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'Art is a powerful tool': an organization for creative activism

Words by Tess Becker

It's hard to quantify the importance of art because the concept itself is an amorphous blob of human expression and culture. Everything from the Sistine Chapel to back alley graffiti has something to add to society at large. 

This is something that ArtServe, a community organization in South Florida hopes to foster. 

“Art is a powerful tool,” they write on their site. “It can uplift lives. Upend unjust systems. Transform perspectives and amplify voices that far too often go unheard. When properly leveraged, art is a catalyst for change on personal, communal and economic levels.”

ArtServe acts as a community hub for art and learning - made apparent by the juxtaposition of a quiet library down the corridor from a concert hall. The organization aims to support artists to learn, grow and explore their crafts. 

“What we help [artists] do is build their confidence and build their business,” Jason Hughes, ArtServe’s executive director, tells Smiley News. “A lot of artists are great at their art, but don't know how to price their art, how to sell their art, how to market their art, how to use social media, how to present their art, and public relations is a big thing.”

The people running ArtServe call it an “art incubator,” or a place where aspiring artists can go to improve their craft with classes, studio spaces, and art exhibitions to show off their work. 

“We do four exhibitions a year. The artists that are part of those exhibitions stand by their art pieces, whatever the gallery, during the opening reception and talk to people to learn how to communicate and talk about their art,” Jason says.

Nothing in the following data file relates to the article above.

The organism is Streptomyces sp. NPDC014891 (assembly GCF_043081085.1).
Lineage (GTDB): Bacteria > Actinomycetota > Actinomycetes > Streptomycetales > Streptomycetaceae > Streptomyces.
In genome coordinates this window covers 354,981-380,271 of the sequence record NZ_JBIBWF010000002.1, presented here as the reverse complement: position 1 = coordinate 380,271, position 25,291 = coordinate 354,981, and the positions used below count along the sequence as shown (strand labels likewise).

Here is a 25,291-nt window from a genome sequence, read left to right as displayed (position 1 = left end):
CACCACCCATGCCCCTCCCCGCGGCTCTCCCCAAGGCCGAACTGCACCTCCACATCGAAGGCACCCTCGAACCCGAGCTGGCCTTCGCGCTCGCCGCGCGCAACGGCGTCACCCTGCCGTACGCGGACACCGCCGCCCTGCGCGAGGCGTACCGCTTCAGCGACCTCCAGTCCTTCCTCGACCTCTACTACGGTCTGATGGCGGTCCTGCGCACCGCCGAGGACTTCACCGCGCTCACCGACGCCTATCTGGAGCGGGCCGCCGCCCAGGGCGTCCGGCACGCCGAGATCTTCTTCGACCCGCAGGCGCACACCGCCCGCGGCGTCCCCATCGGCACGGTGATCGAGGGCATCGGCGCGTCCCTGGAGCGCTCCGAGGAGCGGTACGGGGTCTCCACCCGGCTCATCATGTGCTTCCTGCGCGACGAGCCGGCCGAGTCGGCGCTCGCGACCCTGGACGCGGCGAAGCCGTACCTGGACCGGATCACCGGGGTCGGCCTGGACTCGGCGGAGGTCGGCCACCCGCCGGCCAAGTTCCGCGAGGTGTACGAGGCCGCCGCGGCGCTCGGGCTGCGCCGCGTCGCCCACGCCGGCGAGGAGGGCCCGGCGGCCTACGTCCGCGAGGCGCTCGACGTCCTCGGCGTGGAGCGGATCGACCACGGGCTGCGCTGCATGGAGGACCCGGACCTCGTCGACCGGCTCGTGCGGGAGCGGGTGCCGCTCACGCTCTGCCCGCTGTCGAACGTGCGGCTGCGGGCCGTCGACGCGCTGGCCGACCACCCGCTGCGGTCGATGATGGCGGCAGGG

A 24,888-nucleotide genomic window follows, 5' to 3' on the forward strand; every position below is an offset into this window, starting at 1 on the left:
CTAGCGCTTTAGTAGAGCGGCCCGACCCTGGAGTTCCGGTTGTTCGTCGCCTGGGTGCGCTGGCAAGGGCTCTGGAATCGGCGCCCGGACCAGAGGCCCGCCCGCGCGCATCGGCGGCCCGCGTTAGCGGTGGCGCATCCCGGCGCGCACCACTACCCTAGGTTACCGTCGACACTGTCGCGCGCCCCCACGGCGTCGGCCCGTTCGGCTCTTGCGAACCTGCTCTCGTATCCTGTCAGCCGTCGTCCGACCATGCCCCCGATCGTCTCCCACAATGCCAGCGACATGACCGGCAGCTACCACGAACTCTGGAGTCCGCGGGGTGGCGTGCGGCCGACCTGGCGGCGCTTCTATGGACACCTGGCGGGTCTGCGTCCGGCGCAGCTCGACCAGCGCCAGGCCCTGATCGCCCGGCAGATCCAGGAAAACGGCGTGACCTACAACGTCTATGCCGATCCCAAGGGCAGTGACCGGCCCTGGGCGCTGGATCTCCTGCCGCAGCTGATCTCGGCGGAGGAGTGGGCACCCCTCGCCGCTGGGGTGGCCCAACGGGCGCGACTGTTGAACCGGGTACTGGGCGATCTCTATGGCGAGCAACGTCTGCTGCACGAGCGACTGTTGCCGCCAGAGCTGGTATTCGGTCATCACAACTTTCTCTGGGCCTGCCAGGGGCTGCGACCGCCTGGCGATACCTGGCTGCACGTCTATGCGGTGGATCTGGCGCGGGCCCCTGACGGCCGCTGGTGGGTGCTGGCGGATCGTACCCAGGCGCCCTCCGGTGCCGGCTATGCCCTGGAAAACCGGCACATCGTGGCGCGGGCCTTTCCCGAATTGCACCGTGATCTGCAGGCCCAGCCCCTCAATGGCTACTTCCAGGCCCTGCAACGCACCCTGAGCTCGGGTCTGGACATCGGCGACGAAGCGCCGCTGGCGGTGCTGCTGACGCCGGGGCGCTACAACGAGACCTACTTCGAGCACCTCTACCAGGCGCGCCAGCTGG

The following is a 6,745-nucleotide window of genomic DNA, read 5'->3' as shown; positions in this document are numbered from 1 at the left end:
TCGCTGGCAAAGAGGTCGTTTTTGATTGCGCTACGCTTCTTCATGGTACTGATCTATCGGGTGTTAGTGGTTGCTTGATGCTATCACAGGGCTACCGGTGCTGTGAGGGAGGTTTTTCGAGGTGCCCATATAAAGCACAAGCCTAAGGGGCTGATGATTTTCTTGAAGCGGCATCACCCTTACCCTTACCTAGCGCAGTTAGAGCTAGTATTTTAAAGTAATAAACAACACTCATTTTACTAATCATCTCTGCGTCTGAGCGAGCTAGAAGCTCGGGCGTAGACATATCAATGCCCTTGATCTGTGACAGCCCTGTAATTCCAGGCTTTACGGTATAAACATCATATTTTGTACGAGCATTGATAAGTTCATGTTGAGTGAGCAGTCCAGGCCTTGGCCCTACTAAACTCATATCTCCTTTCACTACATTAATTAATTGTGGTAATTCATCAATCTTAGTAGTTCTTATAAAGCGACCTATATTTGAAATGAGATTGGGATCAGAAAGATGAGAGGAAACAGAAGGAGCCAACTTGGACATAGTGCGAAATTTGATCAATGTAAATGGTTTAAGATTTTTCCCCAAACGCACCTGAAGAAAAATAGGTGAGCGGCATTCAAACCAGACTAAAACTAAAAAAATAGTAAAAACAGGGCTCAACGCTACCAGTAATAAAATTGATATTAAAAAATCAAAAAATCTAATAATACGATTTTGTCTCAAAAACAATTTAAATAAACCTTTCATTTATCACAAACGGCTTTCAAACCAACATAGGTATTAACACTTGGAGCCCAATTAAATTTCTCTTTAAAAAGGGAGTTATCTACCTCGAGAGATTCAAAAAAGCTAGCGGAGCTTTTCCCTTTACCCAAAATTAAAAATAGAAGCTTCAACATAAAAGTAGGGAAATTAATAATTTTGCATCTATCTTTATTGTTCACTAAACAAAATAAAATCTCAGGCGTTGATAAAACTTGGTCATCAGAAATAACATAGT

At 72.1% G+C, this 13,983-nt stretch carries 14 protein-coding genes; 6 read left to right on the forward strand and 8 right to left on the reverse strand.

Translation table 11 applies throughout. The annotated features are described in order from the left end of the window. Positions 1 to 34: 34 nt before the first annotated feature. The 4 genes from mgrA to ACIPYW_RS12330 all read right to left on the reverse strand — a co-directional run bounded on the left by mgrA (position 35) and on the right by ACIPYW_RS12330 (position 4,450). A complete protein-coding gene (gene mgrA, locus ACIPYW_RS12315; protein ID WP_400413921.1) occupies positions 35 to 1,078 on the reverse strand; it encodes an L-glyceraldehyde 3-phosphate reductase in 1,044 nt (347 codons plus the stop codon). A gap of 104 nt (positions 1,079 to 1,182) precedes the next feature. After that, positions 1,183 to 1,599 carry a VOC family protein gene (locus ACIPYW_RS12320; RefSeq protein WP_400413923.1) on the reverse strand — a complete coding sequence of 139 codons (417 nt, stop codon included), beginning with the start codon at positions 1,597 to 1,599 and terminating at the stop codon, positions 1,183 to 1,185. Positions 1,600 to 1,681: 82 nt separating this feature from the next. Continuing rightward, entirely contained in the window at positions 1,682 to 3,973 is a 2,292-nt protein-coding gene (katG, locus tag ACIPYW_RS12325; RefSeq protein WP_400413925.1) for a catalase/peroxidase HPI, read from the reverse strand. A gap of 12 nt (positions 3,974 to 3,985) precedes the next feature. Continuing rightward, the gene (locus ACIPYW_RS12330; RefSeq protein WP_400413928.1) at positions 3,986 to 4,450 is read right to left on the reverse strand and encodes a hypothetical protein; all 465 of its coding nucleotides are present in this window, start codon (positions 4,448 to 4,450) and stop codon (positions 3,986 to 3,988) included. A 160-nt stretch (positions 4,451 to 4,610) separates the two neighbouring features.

Even with all these resources, that’s still just scratching the surface of what ArtServe does. On top of all the work they do for art and artists in South Florida, they also support and preserve the queer community and history. While the organization isn’t explicitly an LGBTQ+ entity the building is home to the World AIDS Museum and the Stonewall Museum, both of which share queer history.

They also host panels, such as that organized for National Coming Out Day. These events serve as community forums to raise awareness about and tackle issues affecting the queer community.  

This work is incredibly important in Florida - a state that is actively trying to suppress LGBTQ+ education with bills like the so-called “Don’t Say Gay,” book bannings, and restrictions on gender-affirming care. 

ArtServe also works with The Our Fund Foundation, which supports LGBTQ+ philanthropy throughout South Florida. 

“I think with the Our Fund Foundation it just really, really kind of drives, I hope to the community that you're safe here, we support you, we see you,” Jason says.

ArtServe, above all else just serves the community and helps people bring forth their best and most expressive selves. They’re one of the last art incubators in the US and they wear that on their proverbial sleeve. 

“People will say ‘I love ArtServe,’ and it's interesting because they can't say really why? It's just that they just feel comfortable,” Jason says. “And that's what we want.”

Charity check-in

At Smiley Movement, we like to elevate the work of charities across the world. Here are three charities whose causes align with the themes in this article.

GLAAD. GLAAD is a massive LGBTQ+ advocacy group that helps fight for queer people across the US. Consider donating

Lambda Legal. This organization helps fight in the courtroom for queer people. Find out more.

The Trevor Project. They focus on suicide prevention and mental health support for queer youth. Support them here

This article aligns with the UN SDG Partners of the Goals.

This article aligns with the following UN SDGs